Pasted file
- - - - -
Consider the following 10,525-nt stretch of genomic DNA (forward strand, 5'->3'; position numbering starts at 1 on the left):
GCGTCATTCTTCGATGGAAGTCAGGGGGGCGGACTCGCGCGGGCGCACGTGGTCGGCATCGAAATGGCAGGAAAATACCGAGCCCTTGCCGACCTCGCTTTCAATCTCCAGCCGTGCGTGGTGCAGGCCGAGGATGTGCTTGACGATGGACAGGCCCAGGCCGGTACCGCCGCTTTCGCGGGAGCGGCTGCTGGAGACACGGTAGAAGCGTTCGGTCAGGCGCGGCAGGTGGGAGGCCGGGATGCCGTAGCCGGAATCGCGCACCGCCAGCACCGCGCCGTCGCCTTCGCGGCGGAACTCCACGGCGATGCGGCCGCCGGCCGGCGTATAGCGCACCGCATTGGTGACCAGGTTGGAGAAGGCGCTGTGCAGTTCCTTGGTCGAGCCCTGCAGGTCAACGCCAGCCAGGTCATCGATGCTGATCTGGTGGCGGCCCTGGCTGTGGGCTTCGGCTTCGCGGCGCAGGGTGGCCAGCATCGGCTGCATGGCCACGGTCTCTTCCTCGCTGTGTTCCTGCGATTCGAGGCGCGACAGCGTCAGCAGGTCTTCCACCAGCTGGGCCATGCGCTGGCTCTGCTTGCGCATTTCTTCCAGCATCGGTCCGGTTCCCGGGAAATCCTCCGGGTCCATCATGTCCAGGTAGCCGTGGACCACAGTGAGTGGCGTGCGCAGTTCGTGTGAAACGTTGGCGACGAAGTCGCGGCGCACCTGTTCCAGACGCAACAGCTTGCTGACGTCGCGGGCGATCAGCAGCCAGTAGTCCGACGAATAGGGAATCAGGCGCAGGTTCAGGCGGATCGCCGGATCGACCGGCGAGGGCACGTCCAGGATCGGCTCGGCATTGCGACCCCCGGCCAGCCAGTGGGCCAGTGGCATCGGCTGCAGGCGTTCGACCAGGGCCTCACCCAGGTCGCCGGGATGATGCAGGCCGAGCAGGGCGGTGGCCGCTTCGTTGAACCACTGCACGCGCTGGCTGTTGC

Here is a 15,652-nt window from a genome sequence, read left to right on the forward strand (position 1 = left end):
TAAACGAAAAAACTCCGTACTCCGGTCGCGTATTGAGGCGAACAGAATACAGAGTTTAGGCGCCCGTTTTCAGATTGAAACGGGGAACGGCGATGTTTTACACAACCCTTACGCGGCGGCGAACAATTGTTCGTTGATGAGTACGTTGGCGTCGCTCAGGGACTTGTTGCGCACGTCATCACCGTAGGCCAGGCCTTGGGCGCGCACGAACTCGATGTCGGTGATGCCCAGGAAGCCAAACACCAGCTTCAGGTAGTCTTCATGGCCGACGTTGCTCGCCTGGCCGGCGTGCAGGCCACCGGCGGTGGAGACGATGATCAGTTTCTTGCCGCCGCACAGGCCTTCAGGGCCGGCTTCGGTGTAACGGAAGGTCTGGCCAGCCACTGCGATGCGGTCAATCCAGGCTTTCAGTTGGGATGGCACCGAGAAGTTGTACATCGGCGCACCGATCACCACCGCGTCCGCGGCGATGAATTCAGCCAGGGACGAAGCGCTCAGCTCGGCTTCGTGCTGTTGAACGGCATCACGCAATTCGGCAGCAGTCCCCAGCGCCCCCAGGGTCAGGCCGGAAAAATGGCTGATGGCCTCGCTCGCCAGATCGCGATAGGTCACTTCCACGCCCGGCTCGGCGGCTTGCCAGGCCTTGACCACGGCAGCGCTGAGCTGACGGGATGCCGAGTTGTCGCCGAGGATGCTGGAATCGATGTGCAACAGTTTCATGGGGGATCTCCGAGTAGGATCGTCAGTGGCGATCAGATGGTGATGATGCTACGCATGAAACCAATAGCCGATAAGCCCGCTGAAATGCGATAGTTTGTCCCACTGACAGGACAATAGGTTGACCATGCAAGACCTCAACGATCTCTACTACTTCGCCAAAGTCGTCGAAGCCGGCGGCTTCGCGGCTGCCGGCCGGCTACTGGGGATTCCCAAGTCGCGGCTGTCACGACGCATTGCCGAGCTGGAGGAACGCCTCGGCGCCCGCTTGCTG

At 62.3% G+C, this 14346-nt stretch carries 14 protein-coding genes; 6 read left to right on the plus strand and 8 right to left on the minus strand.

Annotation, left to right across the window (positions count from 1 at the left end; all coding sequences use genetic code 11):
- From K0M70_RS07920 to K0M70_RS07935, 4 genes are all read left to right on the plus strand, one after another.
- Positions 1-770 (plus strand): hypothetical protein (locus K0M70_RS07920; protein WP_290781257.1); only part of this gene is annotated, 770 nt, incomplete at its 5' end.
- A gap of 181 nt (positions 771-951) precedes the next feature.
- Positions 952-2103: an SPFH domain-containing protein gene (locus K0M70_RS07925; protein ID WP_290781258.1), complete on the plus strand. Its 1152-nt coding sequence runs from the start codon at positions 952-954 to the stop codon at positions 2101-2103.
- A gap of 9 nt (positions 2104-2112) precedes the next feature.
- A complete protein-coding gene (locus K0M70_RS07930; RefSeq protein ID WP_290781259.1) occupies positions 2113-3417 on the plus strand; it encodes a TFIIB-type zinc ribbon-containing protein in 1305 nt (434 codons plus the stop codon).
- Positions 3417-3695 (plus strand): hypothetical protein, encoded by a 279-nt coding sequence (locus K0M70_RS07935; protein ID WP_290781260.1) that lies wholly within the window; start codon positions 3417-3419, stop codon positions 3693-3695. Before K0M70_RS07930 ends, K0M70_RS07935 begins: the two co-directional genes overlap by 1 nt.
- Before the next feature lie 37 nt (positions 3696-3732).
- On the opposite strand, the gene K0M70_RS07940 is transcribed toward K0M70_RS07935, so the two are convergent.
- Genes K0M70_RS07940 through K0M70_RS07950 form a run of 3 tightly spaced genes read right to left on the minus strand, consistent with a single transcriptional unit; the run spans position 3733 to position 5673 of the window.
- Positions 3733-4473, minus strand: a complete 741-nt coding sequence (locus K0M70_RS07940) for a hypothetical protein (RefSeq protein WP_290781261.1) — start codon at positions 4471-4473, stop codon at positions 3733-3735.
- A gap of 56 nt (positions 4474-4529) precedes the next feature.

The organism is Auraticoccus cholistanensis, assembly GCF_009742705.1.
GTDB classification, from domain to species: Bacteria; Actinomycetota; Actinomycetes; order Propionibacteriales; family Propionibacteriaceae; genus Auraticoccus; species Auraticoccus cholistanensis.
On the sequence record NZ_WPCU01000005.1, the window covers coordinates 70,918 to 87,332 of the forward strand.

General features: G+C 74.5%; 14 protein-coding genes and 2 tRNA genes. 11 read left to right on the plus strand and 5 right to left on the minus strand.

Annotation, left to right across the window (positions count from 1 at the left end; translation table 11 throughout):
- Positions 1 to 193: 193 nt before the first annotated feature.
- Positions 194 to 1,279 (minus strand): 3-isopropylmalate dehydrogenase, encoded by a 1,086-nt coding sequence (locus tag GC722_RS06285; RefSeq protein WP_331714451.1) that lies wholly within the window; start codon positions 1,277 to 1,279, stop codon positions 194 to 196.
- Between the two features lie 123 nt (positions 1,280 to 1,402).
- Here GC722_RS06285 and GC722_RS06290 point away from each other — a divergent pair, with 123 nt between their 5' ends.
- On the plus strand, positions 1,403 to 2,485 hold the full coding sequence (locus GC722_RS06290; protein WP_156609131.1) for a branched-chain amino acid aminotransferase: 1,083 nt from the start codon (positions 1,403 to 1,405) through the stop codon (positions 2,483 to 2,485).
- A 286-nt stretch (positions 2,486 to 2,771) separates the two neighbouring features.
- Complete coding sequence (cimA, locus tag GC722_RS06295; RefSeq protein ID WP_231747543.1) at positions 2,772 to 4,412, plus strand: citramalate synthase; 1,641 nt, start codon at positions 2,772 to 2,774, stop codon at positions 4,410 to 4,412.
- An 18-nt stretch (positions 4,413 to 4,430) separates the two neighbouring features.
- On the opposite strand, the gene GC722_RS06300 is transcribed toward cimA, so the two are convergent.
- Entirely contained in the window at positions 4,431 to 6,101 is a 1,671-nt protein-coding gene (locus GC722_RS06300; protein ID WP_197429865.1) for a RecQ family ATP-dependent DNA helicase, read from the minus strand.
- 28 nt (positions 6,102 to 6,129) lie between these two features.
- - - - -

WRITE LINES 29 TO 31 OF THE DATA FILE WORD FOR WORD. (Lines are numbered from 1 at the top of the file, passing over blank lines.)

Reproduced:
- A 286-nt stretch (positions 2,486 to 2,771) separates the two neighbouring features.
- Complete coding sequence (cimA, locus tag GC722_RS06295; RefSeq protein ID WP_231747543.1) at positions 2,772 to 4,412, plus strand: citramalate synthase; 1,641 nt, start codon at positions 2,772 to 2,774, stop codon at positions 4,410 to 4,412.
- An 18-nt stretch (positions 4,413 to 4,430) separates the two neighbouring features.